Did you know that in 2017, over 27,000 DUI arrests were made in Illinois? Furthermore, 91% of those who were arrested for DUI, and were eligible to lose their license, did end up losing it. If you find yourself in the unfortunate situation of being arrested for a DUI, you need to know about the potential penalties and how you should proceed.
Lucky for you, if it's a first-time offense, you might be eligible for court supervision. This can be beneficial to DUI offenders because it doesn't involve jail time, and you'll get the opportunity to show the courts that you can behave and not violate the law for a period of time, resulting in a -non-conviction of the DUI charge.
It is time to learn more about Illinois DUI laws, potential penalties, your options, and an answer to the question, "What is court supervision?"
Possible DUI Penalties
In Illinois, you can be arrested for a DUI if you:
- Drive under the influence of alcohol and your blood alcohol content (BAC) is .08 or above
- Drive under the influence of any other illegal substance
- Drive under the influence of "intoxicating compounds"
A first offense DUI arrest is considered a Class A misdemeanor (if bodily harm was caused, the offense might be classified as a felony.)
If you are arrested and convicted of DUI in Illinois, you'll face both administrative and criminal penalties. Administrative penalties include a license revocation. It's costly and time-consuming to get your license back, and you'll also see your insurance premiums increase.
What is Court Supervision for a DUI?
Court supervision is one of the best outcomes for a DUI arrest. When you get court supervision, there is no conviction entered on your record. It's important to know that court supervision is only a possibility for a first-time offense. If you have a second, or any subsequent DUIs, you're not eligible.
Court Supervision is exactly what it sounds like. You get a period of time (usually 12 to 24 months), where the court supervises you. If you successfully complete the period of supervision and any requirements added on, there is no conviction entered on your record.
There are certain requirements for the successful completion of court supervision. Some of the possible requirements include:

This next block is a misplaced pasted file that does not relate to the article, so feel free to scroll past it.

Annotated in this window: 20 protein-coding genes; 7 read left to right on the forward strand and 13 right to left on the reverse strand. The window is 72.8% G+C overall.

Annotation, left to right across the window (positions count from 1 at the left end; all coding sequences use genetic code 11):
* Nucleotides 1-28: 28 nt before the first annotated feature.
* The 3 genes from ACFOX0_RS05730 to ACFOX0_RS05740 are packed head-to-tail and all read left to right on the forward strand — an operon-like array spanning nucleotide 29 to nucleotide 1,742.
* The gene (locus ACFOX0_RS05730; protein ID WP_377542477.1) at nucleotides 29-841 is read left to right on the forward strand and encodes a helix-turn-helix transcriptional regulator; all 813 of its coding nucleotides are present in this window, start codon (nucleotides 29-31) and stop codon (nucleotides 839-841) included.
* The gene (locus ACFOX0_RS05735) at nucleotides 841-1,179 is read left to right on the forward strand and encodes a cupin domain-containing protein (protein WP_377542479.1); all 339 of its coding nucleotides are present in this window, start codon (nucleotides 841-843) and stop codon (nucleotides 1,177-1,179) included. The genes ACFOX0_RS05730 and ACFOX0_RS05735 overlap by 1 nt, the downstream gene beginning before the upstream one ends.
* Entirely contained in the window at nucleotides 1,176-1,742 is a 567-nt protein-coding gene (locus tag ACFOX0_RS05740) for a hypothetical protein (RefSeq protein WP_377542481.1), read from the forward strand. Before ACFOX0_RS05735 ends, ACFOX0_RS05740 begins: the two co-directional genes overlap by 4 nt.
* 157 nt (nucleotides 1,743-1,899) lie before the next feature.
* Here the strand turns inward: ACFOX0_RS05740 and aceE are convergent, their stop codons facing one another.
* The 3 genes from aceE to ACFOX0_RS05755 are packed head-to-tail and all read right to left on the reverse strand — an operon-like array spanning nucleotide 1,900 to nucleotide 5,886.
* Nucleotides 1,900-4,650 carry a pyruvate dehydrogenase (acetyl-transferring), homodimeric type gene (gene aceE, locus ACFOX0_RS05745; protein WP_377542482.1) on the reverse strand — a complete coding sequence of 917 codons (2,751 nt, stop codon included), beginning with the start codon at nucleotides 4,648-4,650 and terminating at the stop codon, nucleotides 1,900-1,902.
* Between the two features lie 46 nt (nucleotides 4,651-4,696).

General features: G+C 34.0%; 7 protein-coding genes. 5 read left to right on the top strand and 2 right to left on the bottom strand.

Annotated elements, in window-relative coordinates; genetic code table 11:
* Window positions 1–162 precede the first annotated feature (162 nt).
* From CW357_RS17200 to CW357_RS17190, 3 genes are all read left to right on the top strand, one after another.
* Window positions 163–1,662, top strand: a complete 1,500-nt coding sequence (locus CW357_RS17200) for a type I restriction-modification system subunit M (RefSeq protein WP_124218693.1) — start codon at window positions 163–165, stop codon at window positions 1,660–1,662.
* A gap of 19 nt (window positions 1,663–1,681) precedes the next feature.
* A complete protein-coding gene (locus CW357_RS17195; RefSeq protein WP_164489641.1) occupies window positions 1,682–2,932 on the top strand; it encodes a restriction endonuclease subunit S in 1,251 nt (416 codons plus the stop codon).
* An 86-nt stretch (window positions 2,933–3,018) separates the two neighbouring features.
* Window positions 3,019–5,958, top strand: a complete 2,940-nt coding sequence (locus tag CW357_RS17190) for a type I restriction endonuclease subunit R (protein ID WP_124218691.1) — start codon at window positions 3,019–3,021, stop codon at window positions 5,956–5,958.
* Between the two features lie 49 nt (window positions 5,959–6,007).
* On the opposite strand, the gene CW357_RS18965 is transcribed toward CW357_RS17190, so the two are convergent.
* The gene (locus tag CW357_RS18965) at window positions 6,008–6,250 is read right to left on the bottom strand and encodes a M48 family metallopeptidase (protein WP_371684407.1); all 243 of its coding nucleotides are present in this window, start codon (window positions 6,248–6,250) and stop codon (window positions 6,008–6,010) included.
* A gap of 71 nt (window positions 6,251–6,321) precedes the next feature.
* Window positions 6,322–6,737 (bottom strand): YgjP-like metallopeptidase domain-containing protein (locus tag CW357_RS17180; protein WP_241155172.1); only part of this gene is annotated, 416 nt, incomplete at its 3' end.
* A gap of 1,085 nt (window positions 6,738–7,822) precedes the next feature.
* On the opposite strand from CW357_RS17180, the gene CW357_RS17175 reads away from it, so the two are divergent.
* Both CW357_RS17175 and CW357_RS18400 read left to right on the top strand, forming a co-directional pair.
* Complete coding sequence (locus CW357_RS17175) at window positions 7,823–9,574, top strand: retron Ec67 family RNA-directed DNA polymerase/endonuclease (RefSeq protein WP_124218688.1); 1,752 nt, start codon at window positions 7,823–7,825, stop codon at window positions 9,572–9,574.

- Avoiding any additional legal trouble
- Completing alcohol education or treatment
- Payment of all fines and court costs
- Participation in a victim impact panel
- Community service
The requirements will vary based on the court, the offender, and the offense.
What Are the Benefits?
If you get court supervision for a DUI, consider yourself lucky, as it is the least serious punishment for a DUI conviction.
If you complete all of the requirements, you won't have a DUI conviction on your record. You will also avoid jail time, which can have serious impacts on your life, resulting in withdrawal from school, potential job loss, and time away from your family.
In addition to avoiding jail time, the other main benefit of court supervision is that you don't lose your license. This is a huge benefit, as you can continue going to school, work, and any other day-to-day activities you might be engaged in.
Avoiding a license revocation is ideal because it is a lengthy and cumbersome process to get it back. If your license gets revoked, you have to do many things to get it back, including:
- A hearing with the Secretary of State
- Completion of a drug and alcohol evaluation
- Completion of alcohol counseling
- Payment of a $500 reinstatement fee
If you violate your supervision, a judge could sentence you to up to a year in jail.
Even though there are benefits to court supervision, there are a few downfalls that you should be aware of.
What Are the Negatives?
As already discussed, court supervision for a DUI is a one-time deal. Even if you get a second DUI 20 years after the first one, you are still ineligible for court supervision again.
You could also face deportation if you are in the country illegally, or even legally. Even though the charges get dismissed, the arrest and court supervision will stay on your record. You are not eligible to have it expunged.
It can also negatively affect sentencing for any future convictions. For example, the Federal Sentencing Guidelines consider your past criminal history when determining the sentence, and this will count against you if you are ever facing penalties for another crime.
Should I Plead Guilty?
Now that you understand what court supervision in Illinois is, you might be wondering if you should plead guilty and accept a sentence of court supervision. This is where an experienced DUI attorney comes in.
They'll be able to help you weigh your options, understand what court supervision entails, and guide to the best outcome for your case.
When selecting an attorney, make sure you choose one who is knowledgeable about DUI laws and has experience defending people accused of DUI.
The Bottom Line on DUI in Illinois
Getting a DUI and navigating the criminal justice system is stressful, confusing, and can be overwhelming. Now that you understand a bit more about what court supervision is for a DUI in Illinois, consider your options.
If you have or think you may lose your Illinois driver’s license, get in touch with us for a free consultation. We'll help you understand what you're facing, and you can decide if our services are right for you.